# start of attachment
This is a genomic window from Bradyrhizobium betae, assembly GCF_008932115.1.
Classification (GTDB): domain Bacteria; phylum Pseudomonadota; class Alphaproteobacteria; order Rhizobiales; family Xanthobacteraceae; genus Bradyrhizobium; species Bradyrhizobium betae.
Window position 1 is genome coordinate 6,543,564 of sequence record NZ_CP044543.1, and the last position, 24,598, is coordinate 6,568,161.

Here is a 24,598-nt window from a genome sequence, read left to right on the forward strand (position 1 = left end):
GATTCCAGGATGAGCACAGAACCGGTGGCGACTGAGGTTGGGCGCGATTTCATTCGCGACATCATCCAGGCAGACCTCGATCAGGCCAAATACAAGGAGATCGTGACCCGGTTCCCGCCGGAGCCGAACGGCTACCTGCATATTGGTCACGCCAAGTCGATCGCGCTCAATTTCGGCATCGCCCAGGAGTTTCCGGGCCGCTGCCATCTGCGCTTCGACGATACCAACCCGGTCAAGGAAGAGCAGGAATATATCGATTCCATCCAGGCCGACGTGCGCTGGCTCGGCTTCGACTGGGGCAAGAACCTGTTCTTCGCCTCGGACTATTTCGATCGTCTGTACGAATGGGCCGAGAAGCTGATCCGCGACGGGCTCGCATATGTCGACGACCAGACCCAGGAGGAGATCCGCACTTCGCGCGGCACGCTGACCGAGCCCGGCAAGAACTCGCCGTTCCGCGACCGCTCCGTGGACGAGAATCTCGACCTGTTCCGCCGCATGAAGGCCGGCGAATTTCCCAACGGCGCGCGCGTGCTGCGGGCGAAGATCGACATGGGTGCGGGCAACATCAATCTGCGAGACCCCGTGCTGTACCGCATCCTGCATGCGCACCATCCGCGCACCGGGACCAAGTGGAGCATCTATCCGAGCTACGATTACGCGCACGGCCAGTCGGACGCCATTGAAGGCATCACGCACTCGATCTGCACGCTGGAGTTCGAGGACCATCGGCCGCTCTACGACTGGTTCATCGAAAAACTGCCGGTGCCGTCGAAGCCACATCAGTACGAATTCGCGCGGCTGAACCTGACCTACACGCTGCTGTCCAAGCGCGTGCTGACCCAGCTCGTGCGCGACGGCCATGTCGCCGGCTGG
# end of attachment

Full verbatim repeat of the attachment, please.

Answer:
This is a genomic window from Bradyrhizobium betae, assembly GCF_008932115.1.
Classification (GTDB): domain Bacteria; phylum Pseudomonadota; class Alphaproteobacteria; order Rhizobiales; family Xanthobacteraceae; genus Bradyrhizobium; species Bradyrhizobium betae.
Window position 1 is genome coordinate 6,543,564 of sequence record NZ_CP044543.1, and the last position, 24,598, is coordinate 6,568,161.

Here is a 24,598-nt window from a genome sequence, read left to right on the forward strand (position 1 = left end):
GATTCCAGGATGAGCACAGAACCGGTGGCGACTGAGGTTGGGCGCGATTTCATTCGCGACATCATCCAGGCAGACCTCGATCAGGCCAAATACAAGGAGATCGTGACCCGGTTCCCGCCGGAGCCGAACGGCTACCTGCATATTGGTCACGCCAAGTCGATCGCGCTCAATTTCGGCATCGCCCAGGAGTTTCCGGGCCGCTGCCATCTGCGCTTCGACGATACCAACCCGGTCAAGGAAGAGCAGGAATATATCGATTCCATCCAGGCCGACGTGCGCTGGCTCGGCTTCGACTGGGGCAAGAACCTGTTCTTCGCCTCGGACTATTTCGATCGTCTGTACGAATGGGCCGAGAAGCTGATCCGCGACGGGCTCGCATATGTCGACGACCAGACCCAGGAGGAGATCCGCACTTCGCGCGGCACGCTGACCGAGCCCGGCAAGAACTCGCCGTTCCGCGACCGCTCCGTGGACGAGAATCTCGACCTGTTCCGCCGCATGAAGGCCGGCGAATTTCCCAACGGCGCGCGCGTGCTGCGGGCGAAGATCGACATGGGTGCGGGCAACATCAATCTGCGAGACCCCGTGCTGTACCGCATCCTGCATGCGCACCATCCGCGCACCGGGACCAAGTGGAGCATCTATCCGAGCTACGATTACGCGCACGGCCAGTCGGACGCCATTGAAGGCATCACGCACTCGATCTGCACGCTGGAGTTCGAGGACCATCGGCCGCTCTACGACTGGTTCATCGAAAAACTGCCGGTGCCGTCGAAGCCACATCAGTACGAATTCGCGCGGCTGAACCTGACCTACACGCTGCTGTCCAAGCGCGTGCTGACCCAGCTCGTGCGCGACGGCCATGTCGCCGGCTGG